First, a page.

if _map[r][f] != 2 and _map[r][f] != 0:
         if check_island(_map, r, f, width, height) == True:
           islands += 1
       f += 1
   r += 1
 
 return islands

# should only be called on a field which isn't water
def check_island(_map, r, f, width, height, prev=None):
 
 # if this field is water then something went wrong
 if(_map[r][f] == 0): FieldIsWaterException("Error: called on water")
 
 _map[r][f] = 2 
 
 # check lower
 if prev != "LO":
   if r+1 < height:
     if(_map[r+1][f] == 1): 
       if check_island(_map, r+1, f, width, height, "UP") == False:
         return False
 else:
   return False     # edge of world
 
 # check left
 if prev != "LE": 
   if (f-1) >= 0:
     if(_map[r][f-1] == 1): 
       if check_island(_map, r, f-1, width, height, "RI") == False:
         return False
 else:
   return False     # edge of world
 
 # check right
 if prev != "RI":
   if (f+1) < width:
     if(_map[r][f+1] == 1): 
       if check_island(_map, r, f+1, width, height, "LE") == False:
         return False
 else:
   return False     # edge of world
 
 # check upper
 if prev != "UP":
   if (r-1) >= 0:
     if(_map[r-1][f] == 1): 
       if check_island(_map, r-1, f, width, height, "LO") == False:
         return False
 else:
   return False     # edge of world
 
 return True

6) Test efficiency and refactoring

Once I am finished with the first draft and the tests pass, I start refactoring my solution. I want my code to be fast and easy to understand.

In python you can easily profile your code by using the cProfile class:

def test2():
 island_on_island = [[0, 0, 0, 0, 0, 0, 0],
                     [0, 1, 1, 1, 1, 1, 0],
                     [0, 1, 0, 0, 0, 1, 0],
                     [0, 1, 0, 1, 0, 1, 0],
                     [0, 1, 0, 0, 0, 1, 0],
                     [0, 1, 1, 1, 1, 1, 0],
                     [0, 0, 0, 0, 0, 0, 0]] 
 assert(count_islands(island_on_island) == 2)
 
import cProfile
cProfile.run("test2()")

In the test2() function I created a map with an island on an island. The map consists of 7 columns and 7 rows. O(n*m) would be if the check_island() function would be called around 49 times. Executing cProfile.run() on the test2() function gives the following result:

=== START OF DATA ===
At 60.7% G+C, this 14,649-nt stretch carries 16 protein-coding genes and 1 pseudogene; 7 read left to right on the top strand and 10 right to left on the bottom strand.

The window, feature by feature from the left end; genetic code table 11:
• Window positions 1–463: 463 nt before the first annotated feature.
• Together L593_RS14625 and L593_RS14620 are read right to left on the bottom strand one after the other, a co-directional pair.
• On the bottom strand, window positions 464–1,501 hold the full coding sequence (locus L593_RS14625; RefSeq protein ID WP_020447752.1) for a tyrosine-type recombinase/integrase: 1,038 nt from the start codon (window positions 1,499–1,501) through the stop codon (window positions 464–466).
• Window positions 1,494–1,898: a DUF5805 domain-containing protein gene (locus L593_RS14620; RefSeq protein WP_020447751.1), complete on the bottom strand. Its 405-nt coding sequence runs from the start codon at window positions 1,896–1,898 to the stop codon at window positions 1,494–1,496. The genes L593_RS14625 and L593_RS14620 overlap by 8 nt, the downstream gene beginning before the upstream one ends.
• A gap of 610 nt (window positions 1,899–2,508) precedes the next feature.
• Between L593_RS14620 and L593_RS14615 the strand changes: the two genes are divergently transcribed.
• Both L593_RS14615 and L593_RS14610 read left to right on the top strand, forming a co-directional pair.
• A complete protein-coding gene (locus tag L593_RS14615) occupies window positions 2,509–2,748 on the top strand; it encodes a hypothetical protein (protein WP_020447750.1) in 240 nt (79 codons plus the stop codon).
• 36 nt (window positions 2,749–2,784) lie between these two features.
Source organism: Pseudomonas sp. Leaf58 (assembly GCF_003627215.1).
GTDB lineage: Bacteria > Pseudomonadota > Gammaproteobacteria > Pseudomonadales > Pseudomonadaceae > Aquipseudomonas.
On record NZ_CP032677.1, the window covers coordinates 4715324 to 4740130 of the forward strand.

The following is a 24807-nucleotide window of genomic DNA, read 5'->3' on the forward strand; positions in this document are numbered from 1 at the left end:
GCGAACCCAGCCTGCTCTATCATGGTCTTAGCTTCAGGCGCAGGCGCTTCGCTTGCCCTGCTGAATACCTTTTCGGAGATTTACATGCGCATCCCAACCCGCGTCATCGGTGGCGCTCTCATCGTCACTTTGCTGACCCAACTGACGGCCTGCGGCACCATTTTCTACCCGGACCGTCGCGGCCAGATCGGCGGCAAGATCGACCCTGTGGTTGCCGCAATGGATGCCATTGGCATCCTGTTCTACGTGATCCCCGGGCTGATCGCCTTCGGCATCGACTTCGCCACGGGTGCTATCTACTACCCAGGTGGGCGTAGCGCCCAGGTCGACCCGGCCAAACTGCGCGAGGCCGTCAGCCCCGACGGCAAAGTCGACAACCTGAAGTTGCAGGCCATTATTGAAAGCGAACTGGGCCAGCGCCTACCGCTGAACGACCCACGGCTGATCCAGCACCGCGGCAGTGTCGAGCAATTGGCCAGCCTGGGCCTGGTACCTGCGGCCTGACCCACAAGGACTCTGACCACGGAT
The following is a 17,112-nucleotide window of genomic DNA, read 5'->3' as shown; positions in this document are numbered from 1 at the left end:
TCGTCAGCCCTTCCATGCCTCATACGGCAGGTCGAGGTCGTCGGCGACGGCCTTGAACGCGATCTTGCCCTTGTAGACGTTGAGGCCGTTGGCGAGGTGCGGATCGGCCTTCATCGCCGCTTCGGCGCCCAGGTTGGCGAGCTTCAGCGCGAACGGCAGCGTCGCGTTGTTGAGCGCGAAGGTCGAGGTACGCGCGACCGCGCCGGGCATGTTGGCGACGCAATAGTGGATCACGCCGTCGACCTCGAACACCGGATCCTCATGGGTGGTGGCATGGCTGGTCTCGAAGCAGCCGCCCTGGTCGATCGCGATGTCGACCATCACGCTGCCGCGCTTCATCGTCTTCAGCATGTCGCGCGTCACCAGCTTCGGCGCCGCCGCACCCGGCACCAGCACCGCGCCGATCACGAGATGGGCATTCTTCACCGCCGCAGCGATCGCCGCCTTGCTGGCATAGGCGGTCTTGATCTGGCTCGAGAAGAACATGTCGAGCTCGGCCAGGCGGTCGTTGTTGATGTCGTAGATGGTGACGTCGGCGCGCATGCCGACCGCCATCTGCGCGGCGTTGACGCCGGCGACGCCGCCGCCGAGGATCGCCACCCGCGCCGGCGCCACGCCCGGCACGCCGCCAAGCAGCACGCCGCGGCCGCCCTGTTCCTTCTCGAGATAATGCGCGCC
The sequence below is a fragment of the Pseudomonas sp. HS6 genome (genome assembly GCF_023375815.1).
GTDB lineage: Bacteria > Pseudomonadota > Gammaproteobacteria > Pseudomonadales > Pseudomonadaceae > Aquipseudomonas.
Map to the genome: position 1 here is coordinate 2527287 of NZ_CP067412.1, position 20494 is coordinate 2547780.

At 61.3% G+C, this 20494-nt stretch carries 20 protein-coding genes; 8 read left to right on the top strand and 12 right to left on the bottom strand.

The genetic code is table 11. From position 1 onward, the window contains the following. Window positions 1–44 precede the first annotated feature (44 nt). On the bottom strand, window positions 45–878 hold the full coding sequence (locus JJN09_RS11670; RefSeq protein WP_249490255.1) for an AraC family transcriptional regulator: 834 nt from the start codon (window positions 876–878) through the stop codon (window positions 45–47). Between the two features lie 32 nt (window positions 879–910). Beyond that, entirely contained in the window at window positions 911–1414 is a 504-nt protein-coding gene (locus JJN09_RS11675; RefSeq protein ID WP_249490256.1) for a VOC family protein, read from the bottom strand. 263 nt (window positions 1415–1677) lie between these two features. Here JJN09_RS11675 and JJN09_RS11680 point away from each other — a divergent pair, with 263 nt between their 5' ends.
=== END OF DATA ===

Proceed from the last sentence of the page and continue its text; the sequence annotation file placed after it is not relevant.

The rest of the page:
algorithm_profiling

We can see that check_island is only called 17 times. This is because the algorithms does not check “water-fields” and no “land-field” is checked twice.

In first draft above from point 5 I violated the “Don’t repeat yourself” principle by writing down the same checks for the left, upper, lower and right field in the check_island() function. Therefore I refactor the code a little bit. Because I’ve written my unit tests I can be confident that I do not destroy the algorithm by refactoring it.

...
# should only be called on a field which isn't water
def check_island(_map, r, f, width, height, prev=None):
 
 # if this field is water then something went wrong
 if(_map[r][f] == 0): FieldIsWaterException("Error: called on water")
 
 # if a land field has been checked once, no further need to check it
 _map[r][f] = 2 
 
 _checks = [["LO", r+1, f, "UP"], # check lower field
            ["LE", r, f-1, "RI"], # check left field
            ["RI", r, f+1, "LE"], # check right field
            ["UP", r-1, f, "LO"]] # check upper field
 
 for [_prev, _r, _f, _next] in _checks:
   if prev != _prev:                                         # if not previous field
     if _r < height and _r >= 0 and _f < width and _f >= 0:  # if in range
       if(_map[_r][_f] == 1):                                # if land
         if check_island(_map, _r, _f, width, height, _next) == False:
           return False
     else:
       return False         # edge of world 
 
 return True

Summary

This is it. This algorithms took me about 2 hours incl. specification, tests and refactoring. And believe me: Writing down your requirements and unit tests is definitely worth it in future. Regression tests prevent you from including bugs during implementation of further features and allows you to refactor your code. Specification allows you to write proper tests and to understand your code in future (comments in code also help, but the do not show you the goal of the code). Only if you have the requirements, you can check in future if new requirements conflict with old ones.

At the end I want to summarize the 6 steps shown in this blog post:

  1. Visualize the problem
  2. Ask questions to stakeholders and specify the problem
  3. Write unit tests
  4. Write pseudo-code
  5. Start coding
  6. Test efficiency and refactoring

If you are working in a team with other developers and testers you can split the work (e.g steps 1 – 3 is doing an other person than steps 4 – 6) and you can also add a 7th step called “review” where a senior is reviewing the code of the other team members. In this way the code get’s better and the others can learn from the senior developer.